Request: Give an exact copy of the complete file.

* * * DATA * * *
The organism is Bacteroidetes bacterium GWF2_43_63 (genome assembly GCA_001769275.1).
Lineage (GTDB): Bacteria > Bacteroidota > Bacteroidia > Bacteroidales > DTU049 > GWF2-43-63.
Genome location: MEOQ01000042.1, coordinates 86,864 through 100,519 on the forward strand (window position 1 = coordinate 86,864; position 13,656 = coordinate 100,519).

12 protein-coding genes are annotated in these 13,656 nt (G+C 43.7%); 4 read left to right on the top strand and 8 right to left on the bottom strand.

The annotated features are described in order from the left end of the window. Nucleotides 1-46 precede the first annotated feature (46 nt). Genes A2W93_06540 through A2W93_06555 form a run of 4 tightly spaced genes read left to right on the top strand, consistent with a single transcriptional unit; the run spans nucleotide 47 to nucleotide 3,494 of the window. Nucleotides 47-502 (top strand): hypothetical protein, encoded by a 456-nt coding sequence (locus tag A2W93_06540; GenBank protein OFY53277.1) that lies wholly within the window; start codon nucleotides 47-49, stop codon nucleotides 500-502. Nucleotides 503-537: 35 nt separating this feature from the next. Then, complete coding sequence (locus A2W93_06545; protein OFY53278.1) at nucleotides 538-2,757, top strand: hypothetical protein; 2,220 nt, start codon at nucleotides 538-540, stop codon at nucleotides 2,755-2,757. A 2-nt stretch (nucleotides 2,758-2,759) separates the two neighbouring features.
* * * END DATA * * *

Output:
The organism is Bacteroidetes bacterium GWF2_43_63 (genome assembly GCA_001769275.1).
Lineage (GTDB): Bacteria > Bacteroidota > Bacteroidia > Bacteroidales > DTU049 > GWF2-43-63.
Genome location: MEOQ01000042.1, coordinates 86,864 through 100,519 on the forward strand (window position 1 = coordinate 86,864; position 13,656 = coordinate 100,519).

12 protein-coding genes are annotated in these 13,656 nt (G+C 43.7%); 4 read left to right on the top strand and 8 right to left on the bottom strand.

The annotated features are described in order from the left end of the window. Nucleotides 1-46 precede the first annotated feature (46 nt). Genes A2W93_06540 through A2W93_06555 form a run of 4 tightly spaced genes read left to right on the top strand, consistent with a single transcriptional unit; the run spans nucleotide 47 to nucleotide 3,494 of the window. Nucleotides 47-502 (top strand): hypothetical protein, encoded by a 456-nt coding sequence (locus tag A2W93_06540; GenBank protein OFY53277.1) that lies wholly within the window; start codon nucleotides 47-49, stop codon nucleotides 500-502. Nucleotides 503-537: 35 nt separating this feature from the next. Then, complete coding sequence (locus A2W93_06545; protein OFY53278.1) at nucleotides 538-2,757, top strand: hypothetical protein; 2,220 nt, start codon at nucleotides 538-540, stop codon at nucleotides 2,755-2,757. A 2-nt stretch (nucleotides 2,758-2,759) separates the two neighbouring features.